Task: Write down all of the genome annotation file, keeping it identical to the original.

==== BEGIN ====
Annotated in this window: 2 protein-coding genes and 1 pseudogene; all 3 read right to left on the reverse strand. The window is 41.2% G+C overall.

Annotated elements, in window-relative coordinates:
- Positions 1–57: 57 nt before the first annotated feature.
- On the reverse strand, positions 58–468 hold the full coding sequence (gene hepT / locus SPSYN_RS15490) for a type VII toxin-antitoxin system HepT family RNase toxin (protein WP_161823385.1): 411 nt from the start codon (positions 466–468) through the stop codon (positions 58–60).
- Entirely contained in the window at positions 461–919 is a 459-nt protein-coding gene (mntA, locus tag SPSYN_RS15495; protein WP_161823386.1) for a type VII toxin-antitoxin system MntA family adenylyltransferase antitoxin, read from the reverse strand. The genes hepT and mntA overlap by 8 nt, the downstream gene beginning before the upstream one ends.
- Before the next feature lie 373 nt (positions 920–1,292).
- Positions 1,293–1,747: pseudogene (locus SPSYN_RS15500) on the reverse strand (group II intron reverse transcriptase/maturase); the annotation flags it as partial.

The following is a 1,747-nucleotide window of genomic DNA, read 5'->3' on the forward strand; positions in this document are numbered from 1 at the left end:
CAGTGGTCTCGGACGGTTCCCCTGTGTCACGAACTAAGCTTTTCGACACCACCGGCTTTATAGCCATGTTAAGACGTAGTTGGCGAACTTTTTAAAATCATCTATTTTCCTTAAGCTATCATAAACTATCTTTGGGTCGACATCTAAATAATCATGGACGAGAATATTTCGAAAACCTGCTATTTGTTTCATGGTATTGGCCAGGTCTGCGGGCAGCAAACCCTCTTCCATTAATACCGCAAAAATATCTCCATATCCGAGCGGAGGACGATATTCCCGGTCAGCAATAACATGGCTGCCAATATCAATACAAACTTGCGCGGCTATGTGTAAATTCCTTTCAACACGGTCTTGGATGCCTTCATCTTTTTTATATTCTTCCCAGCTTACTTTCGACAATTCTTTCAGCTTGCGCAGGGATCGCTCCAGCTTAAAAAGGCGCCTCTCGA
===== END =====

Annotated in this window: 2 protein-coding genes and 1 pseudogene; all 3 read right to left on the reverse strand. The window is 41.2% G+C overall.

Annotated elements, in window-relative coordinates:
- Positions 1–57: 57 nt before the first annotated feature.
- On the reverse strand, positions 58–468 hold the full coding sequence (gene hepT / locus SPSYN_RS15490) for a type VII toxin-antitoxin system HepT family RNase toxin (protein WP_161823385.1): 411 nt from the start codon (positions 466–468) through the stop codon (positions 58–60).
- Entirely contained in the window at positions 461–919 is a 459-nt protein-coding gene (mntA, locus tag SPSYN_RS15495; protein WP_161823386.1) for a type VII toxin-antitoxin system MntA family adenylyltransferase antitoxin, read from the reverse strand. The genes hepT and mntA overlap by 8 nt, the downstream gene beginning before the upstream one ends.
- Before the next feature lie 373 nt (positions 920–1,292).
- Positions 1,293–1,747: pseudogene (locus SPSYN_RS15500) on the reverse strand (group II intron reverse transcriptase/maturase); the annotation flags it as partial.

The following is a 1,747-nucleotide window of genomic DNA, read 5'->3' on the forward strand; positions in this document are numbered from 1 at the left end:
CAGTGGTCTCGGACGGTTCCCCTGTGTCACGAACTAAGCTTTTCGACACCACCGGCTTTATAGCCATGTTAAGACGTAGTTGGCGAACTTTTTAAAATCATCTATTTTCCTTAAGCTATCATAAACTATCTTTGGGTCGACATCTAAATAATCATGGACGAGAATATTTCGAAAACCTGCTATTTGTTTCATGGTATTGGCCAGGTCTGCGGGCAGCAAACCCTCTTCCATTAATACCGCAAAAATATCTCCATATCCGAGCGGAGGACGATATTCCCGGTCAGCAATAACATGGCTGCCAATATCAATACAAACTTGCGCGGCTATGTGTAAATTCCTTTCAACACGGTCTTGGATGCCTTCATCTTTTTTATATTCTTCCCAGCTTACTTTCGACAATTCTTTCAGCTTGCGCAGGGATCGCTCCAGCTTAAAAAGGCGCCTCTCGA